What’s more, it’s not clear how “artificial” will be defined. Panera will continue to sell fountain sodas sweetened with high-fructose corn syrup, as do fast-casual competitors like Chipotle and Five Guys. That said, the policy reflects the company’s longstanding efforts to source and sell food more responsibly.
A decade ago, for example, Panera said it would no longer sell chicken raised with antibiotics, even though it had to pay more for its poultry. In 2010, Panera became one of the first national restaurant companies to voluntarily disclose caloric content on its menus.
“This is the articulation of what we’ve been working on for decades,” Shaich says.
More broadly, Shaich and Panera have been willing to tackle such social issues as income inequality and hunger. Breaking with his peers at the National Restaurant Association, Shaich supports an increase in the minimum wage. Last fall, as Congress debated food-stamp funding, Shaich and some of his Panera colleagues for a week spent only $4.50 a day on food, the amount provided by SNAP (the Supplemental Nutrition Assistance Program) to the working poor.
It was admittedly a symbolic gesture – Shaich was paid about $2.7m last year – designed to dramatize the issue, but as he wrote on LinkedIn: “The simple and stark truth that cannot be contested is that tens of millions of Americans are hungry … how can we we stand back and refuse to help those genuinely in need?”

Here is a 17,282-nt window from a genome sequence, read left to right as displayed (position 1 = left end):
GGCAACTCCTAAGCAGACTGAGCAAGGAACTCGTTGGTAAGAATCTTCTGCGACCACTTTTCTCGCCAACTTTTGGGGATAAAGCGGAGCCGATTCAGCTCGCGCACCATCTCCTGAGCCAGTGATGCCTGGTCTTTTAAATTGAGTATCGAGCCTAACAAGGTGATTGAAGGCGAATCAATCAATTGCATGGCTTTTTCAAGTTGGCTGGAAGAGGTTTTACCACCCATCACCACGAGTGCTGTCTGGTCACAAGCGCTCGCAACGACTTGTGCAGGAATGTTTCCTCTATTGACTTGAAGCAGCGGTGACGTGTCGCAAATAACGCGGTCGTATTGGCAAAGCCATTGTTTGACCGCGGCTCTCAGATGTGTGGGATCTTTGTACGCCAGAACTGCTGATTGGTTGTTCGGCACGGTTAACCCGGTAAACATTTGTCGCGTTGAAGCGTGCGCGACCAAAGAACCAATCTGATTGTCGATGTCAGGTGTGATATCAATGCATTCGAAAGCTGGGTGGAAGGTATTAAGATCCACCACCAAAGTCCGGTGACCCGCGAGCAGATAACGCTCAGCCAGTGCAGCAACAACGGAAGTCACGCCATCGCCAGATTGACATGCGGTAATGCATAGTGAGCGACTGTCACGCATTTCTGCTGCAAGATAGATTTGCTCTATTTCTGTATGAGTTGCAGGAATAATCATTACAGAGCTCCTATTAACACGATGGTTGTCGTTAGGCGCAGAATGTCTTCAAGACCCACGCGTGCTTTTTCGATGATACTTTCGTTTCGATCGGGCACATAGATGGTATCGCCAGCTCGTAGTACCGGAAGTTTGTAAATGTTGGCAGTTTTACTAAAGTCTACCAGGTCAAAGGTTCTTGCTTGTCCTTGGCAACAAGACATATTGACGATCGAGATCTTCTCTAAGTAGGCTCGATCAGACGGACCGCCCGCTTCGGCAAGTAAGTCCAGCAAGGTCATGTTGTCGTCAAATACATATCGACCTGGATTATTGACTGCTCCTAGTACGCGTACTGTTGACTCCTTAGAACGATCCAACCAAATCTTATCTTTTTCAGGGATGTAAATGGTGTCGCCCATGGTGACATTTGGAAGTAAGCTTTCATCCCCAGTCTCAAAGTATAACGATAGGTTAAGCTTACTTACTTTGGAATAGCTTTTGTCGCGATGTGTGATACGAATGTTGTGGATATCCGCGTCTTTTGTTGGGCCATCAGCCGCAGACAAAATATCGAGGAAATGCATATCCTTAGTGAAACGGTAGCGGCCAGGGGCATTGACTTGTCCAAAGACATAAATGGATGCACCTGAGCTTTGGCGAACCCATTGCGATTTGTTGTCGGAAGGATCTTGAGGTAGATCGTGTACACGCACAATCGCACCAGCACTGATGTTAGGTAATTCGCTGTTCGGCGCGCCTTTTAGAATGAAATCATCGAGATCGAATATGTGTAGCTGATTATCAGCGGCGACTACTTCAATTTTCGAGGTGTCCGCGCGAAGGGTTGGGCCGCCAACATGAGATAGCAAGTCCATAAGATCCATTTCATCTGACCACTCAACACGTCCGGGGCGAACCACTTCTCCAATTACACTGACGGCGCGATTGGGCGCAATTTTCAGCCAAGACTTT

Meantime, the Panera Bread Foundation has opened outlets known as “community cafes” in five urban areas – Boston, Chicago, Portland, Dearborn, Michigan and Clayton, Missouri – in order to serve everyone who walks in the door, including the poor. Instead of fixed prices, the cafes recommends that diners make donations to pay for their food. “Take what you need and leave your fair share,” the stores advise. The company estimates that 60% of people leave the suggested donation, 15-20% leave more and 15-20% leave less or nothing.
In a stirring 2010 TEDx Talk, Shaich explains how and why the company set up the cafes. “Could we set an example, for ourselves and for others, to show that corporations could do more than just give a check?” he says. “They could actually step up and take responsibilities.” The five cafes will serve about one million people this year. They don’t support themselves, but they come close. “They are subsidized, modestly,” he says.
As for the rest of Panera’s business, it’s doing fine. Growth has slowed, but revenues have more than doubled in the past five years. Since 2009, the stock has more than doubled, too. Wall Street values Panera at about $4bn – that’s a lot of bread.
Have Panera’s values driven its success, or has its success enabled Panera to give back? Both, says Shaich: “It’s a virtuous circle. People get that we’re fundamentally good. They choose to walk past competitors to get here” (source).